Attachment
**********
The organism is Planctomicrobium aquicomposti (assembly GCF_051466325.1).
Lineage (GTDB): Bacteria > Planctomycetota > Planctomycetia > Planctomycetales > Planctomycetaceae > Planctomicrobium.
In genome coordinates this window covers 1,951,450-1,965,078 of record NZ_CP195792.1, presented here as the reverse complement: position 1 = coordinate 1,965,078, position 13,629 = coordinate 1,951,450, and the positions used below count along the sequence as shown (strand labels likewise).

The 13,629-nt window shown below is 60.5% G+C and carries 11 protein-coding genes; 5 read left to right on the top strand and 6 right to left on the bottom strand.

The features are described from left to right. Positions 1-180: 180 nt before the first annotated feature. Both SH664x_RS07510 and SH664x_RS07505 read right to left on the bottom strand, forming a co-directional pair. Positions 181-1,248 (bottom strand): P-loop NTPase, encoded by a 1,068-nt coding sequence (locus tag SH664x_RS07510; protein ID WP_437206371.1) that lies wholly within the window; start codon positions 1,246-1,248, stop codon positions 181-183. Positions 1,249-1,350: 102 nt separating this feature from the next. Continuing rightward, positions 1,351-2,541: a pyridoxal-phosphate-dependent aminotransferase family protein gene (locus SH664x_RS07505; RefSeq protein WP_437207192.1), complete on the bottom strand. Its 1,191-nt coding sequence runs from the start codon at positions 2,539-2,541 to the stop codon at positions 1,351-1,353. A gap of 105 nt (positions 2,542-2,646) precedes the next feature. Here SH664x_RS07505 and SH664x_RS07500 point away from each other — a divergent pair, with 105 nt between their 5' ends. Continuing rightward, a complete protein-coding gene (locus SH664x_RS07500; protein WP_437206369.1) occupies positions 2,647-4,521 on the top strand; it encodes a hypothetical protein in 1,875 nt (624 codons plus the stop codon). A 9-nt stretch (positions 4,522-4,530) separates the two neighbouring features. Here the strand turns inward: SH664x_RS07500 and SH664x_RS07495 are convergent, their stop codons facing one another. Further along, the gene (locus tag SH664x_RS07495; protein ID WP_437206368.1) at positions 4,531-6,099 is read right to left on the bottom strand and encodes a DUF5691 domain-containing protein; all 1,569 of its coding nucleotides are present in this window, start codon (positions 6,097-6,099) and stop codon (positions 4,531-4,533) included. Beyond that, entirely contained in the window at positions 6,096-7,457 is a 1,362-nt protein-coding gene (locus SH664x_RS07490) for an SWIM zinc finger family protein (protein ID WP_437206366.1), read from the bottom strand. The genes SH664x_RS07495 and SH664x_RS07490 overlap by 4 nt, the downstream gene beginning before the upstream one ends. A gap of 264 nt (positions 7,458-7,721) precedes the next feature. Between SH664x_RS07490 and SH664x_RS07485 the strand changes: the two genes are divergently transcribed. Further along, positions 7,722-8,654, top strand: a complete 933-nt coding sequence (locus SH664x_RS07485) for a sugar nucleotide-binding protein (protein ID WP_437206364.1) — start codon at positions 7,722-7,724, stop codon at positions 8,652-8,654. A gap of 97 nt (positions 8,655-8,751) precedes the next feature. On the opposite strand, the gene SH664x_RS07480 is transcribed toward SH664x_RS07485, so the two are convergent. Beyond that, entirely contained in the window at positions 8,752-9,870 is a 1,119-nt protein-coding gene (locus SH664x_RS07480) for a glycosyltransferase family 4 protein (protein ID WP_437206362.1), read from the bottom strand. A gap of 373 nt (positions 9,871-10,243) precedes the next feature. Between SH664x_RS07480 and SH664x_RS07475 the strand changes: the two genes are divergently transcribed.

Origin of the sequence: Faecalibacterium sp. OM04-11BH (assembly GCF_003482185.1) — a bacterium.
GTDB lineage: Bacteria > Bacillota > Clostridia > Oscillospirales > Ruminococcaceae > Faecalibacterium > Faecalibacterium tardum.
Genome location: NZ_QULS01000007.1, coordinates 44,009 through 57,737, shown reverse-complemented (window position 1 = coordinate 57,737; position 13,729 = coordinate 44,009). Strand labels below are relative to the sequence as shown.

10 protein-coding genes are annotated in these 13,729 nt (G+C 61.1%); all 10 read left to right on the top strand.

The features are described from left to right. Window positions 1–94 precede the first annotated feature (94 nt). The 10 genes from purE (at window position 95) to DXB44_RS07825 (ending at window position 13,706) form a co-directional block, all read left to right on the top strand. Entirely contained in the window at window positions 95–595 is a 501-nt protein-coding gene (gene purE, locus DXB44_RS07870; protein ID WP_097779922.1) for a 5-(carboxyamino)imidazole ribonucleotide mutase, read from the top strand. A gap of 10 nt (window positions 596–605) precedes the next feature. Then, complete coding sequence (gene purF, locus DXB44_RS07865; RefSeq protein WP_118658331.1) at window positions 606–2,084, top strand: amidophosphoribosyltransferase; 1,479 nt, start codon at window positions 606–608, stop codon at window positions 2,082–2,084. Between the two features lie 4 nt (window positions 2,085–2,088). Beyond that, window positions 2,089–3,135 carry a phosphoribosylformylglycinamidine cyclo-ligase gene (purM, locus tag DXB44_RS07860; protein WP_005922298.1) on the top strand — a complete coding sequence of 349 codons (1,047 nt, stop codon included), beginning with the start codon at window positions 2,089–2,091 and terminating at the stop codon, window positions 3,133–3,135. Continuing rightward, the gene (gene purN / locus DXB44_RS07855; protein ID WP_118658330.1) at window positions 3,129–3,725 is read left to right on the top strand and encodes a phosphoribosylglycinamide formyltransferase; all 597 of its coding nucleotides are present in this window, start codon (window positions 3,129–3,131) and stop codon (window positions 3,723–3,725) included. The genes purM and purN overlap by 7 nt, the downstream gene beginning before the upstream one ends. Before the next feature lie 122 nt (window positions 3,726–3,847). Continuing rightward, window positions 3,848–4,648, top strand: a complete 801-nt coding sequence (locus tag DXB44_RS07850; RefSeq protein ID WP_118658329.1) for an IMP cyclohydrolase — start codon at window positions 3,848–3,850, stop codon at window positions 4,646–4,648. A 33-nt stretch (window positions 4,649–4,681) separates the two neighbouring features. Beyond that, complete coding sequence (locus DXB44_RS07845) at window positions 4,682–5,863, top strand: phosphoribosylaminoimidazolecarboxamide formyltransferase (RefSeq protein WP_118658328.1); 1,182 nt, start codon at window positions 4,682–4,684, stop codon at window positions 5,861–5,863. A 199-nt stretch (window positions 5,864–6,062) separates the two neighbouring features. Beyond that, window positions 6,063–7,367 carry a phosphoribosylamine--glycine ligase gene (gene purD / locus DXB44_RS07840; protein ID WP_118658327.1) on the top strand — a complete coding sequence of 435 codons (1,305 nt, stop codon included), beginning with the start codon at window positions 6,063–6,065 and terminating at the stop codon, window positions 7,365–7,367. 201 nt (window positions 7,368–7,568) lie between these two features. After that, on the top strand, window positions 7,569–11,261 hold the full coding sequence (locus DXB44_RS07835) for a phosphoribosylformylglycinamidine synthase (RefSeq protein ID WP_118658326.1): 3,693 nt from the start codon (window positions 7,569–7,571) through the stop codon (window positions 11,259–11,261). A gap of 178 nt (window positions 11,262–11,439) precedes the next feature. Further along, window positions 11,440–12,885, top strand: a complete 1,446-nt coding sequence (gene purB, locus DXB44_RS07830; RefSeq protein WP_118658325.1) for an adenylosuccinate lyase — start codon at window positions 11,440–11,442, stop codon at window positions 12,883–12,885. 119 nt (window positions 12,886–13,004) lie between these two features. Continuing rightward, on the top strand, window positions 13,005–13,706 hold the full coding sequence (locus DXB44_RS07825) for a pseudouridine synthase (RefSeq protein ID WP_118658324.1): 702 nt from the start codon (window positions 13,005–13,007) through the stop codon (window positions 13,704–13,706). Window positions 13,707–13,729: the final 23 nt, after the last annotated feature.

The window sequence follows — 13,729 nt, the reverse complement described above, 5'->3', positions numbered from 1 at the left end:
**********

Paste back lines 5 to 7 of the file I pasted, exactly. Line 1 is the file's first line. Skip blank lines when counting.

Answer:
The features are described from left to right. Positions 1-180: 180 nt before the first annotated feature. Both SH664x_RS07510 and SH664x_RS07505 read right to left on the bottom strand, forming a co-directional pair. Positions 181-1,248 (bottom strand): P-loop NTPase, encoded by a 1,068-nt coding sequence (locus tag SH664x_RS07510; protein ID WP_437206371.1) that lies wholly within the window; start codon positions 1,246-1,248, stop codon positions 181-183. Positions 1,249-1,350: 102 nt separating this feature from the next. Continuing rightward, positions 1,351-2,541: a pyridoxal-phosphate-dependent aminotransferase family protein gene (locus SH664x_RS07505; RefSeq protein WP_437207192.1), complete on the bottom strand. Its 1,191-nt coding sequence runs from the start codon at positions 2,539-2,541 to the stop codon at positions 1,351-1,353. A gap of 105 nt (positions 2,542-2,646) precedes the next feature. Here SH664x_RS07505 and SH664x_RS07500 point away from each other — a divergent pair, with 105 nt between their 5' ends. Continuing rightward, a complete protein-coding gene (locus SH664x_RS07500; protein WP_437206369.1) occupies positions 2,647-4,521 on the top strand; it encodes a hypothetical protein in 1,875 nt (624 codons plus the stop codon). A 9-nt stretch (positions 4,522-4,530) separates the two neighbouring features. Here the strand turns inward: SH664x_RS07500 and SH664x_RS07495 are convergent, their stop codons facing one another. Further along, the gene (locus tag SH664x_RS07495; protein ID WP_437206368.1) at positions 4,531-6,099 is read right to left on the bottom strand and encodes a DUF5691 domain-containing protein; all 1,569 of its coding nucleotides are present in this window, start codon (positions 6,097-6,099) and stop codon (positions 4,531-4,533) included. Beyond that, entirely contained in the window at positions 6,096-7,457 is a 1,362-nt protein-coding gene (locus SH664x_RS07490) for an SWIM zinc finger family protein (protein ID WP_437206366.1), read from the bottom strand. The genes SH664x_RS07495 and SH664x_RS07490 overlap by 4 nt, the downstream gene beginning before the upstream one ends. A gap of 264 nt (positions 7,458-7,721) precedes the next feature. Between SH664x_RS07490 and SH664x_RS07485 the strand changes: the two genes are divergently transcribed. Further along, positions 7,722-8,654, top strand: a complete 933-nt coding sequence (locus SH664x_RS07485) for a sugar nucleotide-binding protein (protein ID WP_437206364.1) — start codon at positions 7,722-7,724, stop codon at positions 8,652-8,654. A gap of 97 nt (positions 8,655-8,751) precedes the next feature. On the opposite strand, the gene SH664x_RS07480 is transcribed toward SH664x_RS07485, so the two are convergent. Beyond that, entirely contained in the window at positions 8,752-9,870 is a 1,119-nt protein-coding gene (locus SH664x_RS07480) for a glycosyltransferase family 4 protein (protein ID WP_437206362.1), read from the bottom strand. A gap of 373 nt (positions 9,871-10,243) precedes the next feature. Between SH664x_RS07480 and SH664x_RS07475 the strand changes: the two genes are divergently transcribed.

Origin of the sequence: Faecalibacterium sp. OM04-11BH (assembly GCF_003482185.1) — a bacterium.
GTDB lineage: Bacteria > Bacillota > Clostridia > Oscillospirales > Ruminococcaceae > Faecalibacterium > Faecalibacterium tardum.